Northland Faces Class-Action Lawsuit On Church Street South
First Attempt To Help Tenants Shuts Down
Few Details For Left-Behind Tenants
HUD: Help’s Here. Details To Follow
Mixed Signals For Church Street South Families
Church St. South Families Displaced A 2nd Time — For Yale Family Weekend
Church Street South Getting Cleared Out
200 Apartments Identified For Church Street South Families
Northland Asks Housing Authority For Help
Welcome Home
Shoddy Repairs Raise Alarm — & Northland Offer
Northland Gets Default Order — & A New Offer
HUD, Pike Step In
Northland Ordered To Fix Another 17 Roofs
Church Street South Evacuees Crammed In Hotel
Church Street South Endgame: Raze, Rebuild
Harp Blasts Northland, HUD
Flooding Plagues Once-Condemned Apartment
Church Street South Hit With 30 New Orders
Complaints Mount Against Church Street South
City Cracks Down On Church Street South, Again
Complex Flunks Fed Inspection, Rakes In Fed $$
Welcome Home — To Frozen Pipes
City Spotted Deadly Dangers; Feds Gave OK
No One Called 911 | “Hero” Didn’t Hesitate
“New” Church Street South Goes Nowhere Fast
Church Street South Tenants Organize

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posted by: 1644 on January 8, 2018  4:11am

Given that the city has taken the position that the apartments are uninhabitable, I don’t see how the city can assess them as if they were.  If the city wanted the property assessed for a high value, it should have facilitated, not obstructed, the owner’s plans to replace the existing, dilapidated apartments with new, more valuable complex. Given that the buildings need to be razed, they have a negative value.  The value of the land is dependent on what can be built on it.  The more valuable the improvements the city allows, the more valuable the land.

posted by: robn on January 8, 2018  10:16am

Quick math on 86 S Orange which is a big parcel….

Improvements   = $2,006,300  
Land = $1,112,200
TOTAL = $3,118,500

total sf in all of the buildings = 68,272

So even including the land, the appraisal of the buildings only equals $45/sf.
A random Orange St house pulled out of a hat is in the $170/sf range.

Northland has nothing to complain about.

posted by: Noteworthy on January 8, 2018  10:16am

Frivolous Meets Incompetence Notes:

1. The Rosen lawsuit is a waste of time; the damages are minimal and is further complicated by an aging facility, heavy abuse by tenants and an insufficient cash flow/payments by HUD to accomodate proper maintenance.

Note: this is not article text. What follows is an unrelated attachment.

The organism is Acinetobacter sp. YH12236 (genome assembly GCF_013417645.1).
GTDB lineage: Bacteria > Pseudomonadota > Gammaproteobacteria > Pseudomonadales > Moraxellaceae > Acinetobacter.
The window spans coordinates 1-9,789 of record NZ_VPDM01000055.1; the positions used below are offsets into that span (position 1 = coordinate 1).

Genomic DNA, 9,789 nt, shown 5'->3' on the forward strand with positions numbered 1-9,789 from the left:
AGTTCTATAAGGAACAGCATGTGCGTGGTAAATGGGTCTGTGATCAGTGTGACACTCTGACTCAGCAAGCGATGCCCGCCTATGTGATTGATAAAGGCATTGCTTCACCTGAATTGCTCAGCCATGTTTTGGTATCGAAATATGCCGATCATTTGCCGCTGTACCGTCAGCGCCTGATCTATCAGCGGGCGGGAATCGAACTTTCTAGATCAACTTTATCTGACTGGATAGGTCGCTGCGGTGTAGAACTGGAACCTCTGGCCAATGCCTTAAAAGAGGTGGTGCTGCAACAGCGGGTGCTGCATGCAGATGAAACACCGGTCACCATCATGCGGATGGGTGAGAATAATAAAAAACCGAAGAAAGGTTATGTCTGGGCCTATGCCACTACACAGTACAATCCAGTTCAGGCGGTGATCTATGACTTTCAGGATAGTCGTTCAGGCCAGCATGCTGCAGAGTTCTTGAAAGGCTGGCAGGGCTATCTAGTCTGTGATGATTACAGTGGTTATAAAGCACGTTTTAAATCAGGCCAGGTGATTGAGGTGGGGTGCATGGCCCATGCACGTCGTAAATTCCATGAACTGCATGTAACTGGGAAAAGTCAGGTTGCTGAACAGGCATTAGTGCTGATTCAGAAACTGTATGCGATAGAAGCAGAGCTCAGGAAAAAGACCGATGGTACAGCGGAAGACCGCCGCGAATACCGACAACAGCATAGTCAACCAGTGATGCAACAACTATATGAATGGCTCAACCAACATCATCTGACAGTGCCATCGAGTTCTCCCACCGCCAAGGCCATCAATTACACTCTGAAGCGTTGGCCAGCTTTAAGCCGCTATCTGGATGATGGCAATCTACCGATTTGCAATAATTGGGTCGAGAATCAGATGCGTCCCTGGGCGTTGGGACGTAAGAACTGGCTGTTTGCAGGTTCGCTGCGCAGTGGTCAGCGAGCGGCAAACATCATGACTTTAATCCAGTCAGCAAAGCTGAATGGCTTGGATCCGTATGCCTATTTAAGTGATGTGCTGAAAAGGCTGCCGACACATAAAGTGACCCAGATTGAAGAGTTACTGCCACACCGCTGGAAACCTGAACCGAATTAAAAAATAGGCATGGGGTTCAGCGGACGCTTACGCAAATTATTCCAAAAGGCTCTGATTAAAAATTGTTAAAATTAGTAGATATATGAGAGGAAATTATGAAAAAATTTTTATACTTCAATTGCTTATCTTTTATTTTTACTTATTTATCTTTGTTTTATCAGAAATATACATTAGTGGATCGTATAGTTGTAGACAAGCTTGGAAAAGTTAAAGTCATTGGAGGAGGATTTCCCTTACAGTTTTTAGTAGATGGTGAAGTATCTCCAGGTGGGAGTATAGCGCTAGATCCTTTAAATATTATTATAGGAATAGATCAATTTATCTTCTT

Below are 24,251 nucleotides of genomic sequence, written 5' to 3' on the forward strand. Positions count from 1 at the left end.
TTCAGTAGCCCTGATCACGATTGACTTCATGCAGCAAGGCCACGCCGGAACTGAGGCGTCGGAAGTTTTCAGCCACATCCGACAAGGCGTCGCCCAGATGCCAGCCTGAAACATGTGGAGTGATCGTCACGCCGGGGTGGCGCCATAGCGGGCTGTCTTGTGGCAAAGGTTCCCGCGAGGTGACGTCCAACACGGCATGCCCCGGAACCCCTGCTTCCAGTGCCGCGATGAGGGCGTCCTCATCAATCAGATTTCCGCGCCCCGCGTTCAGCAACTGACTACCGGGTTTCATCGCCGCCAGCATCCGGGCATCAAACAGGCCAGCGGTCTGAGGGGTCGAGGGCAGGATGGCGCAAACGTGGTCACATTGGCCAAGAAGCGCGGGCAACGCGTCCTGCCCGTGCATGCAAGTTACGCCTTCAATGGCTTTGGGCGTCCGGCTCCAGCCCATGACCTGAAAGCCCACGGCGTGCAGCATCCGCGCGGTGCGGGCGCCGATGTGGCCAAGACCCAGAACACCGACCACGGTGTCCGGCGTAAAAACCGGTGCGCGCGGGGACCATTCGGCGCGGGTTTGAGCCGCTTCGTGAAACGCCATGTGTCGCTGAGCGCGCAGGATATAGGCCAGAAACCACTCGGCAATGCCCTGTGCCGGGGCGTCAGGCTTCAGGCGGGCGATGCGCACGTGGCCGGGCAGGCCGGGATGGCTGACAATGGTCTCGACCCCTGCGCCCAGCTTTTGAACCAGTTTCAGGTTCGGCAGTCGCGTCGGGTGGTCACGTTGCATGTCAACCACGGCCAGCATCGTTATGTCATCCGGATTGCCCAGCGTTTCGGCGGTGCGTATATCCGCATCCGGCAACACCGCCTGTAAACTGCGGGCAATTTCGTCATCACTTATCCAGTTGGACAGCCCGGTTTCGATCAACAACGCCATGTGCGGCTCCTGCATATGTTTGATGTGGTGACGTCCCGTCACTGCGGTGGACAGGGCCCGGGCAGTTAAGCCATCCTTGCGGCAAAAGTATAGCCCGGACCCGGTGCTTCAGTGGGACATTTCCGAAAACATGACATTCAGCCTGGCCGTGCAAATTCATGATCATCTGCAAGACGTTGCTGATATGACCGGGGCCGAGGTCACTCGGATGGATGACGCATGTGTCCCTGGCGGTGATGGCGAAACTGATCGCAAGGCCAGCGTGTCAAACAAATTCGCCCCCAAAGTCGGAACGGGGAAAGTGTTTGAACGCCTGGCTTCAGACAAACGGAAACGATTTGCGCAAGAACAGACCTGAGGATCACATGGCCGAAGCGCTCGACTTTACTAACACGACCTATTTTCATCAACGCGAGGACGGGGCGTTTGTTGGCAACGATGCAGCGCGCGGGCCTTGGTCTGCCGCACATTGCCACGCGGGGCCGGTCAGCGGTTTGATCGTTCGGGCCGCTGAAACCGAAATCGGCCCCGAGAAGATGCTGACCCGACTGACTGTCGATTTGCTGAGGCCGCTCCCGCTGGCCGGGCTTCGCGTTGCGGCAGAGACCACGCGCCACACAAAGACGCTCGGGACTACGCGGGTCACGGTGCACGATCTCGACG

2. The City of New Haven Building/Code Enforcement Department oversaw and visited this project over the years. It oversaw its demise and did nothing until ... when?

3. The city’s tax assessment department should get a clue. It doesn’t matter why a property goes into disrepair - the fact that it is so bad, it needs to be torn down, should be a good indication of its value. It is stupid to get embroiled in a lawsuit when there is ample evidence of its worth.

4. Moreover - the city’s view on the value is directly tied to its need for cash - which is why we all got supplemental tax increases at Christmas. The state’s cutbacks, its continuing budget crisis, and the city’s own deficit spending has the mayor and her lieutenants making irrational and unsound decisions. Last month, it diverted bond payments to cover part of the $13 million deficit in the healthcare account - now they’re being irrational about true value. Time to smarten up.

posted by: wendy1 on January 8, 2018  2:37pm

I hope that terrible landlord loses every time and pays through the nose—- taxes, medical expenses, damages, etc.  Not only are their buildings ugly, but they are dangerous and hurt a lot of people of all ages.  I consider the city complicit as far as guilt because they ignore the poor always.

I can only hope these judges have scruples and cant be bought off like our city politicians.

posted by: okaragozian1 on January 11, 2018  8:55pm

There is no doubt that an empty decrepit property is not worth as much as fully occupied well kept property.  The problem the attorneys are creating is that they are presenting an argument without presenting a counter-assessment showing a lower value.

posted by: Jonathan Hopkins on January 12, 2018  2:22pm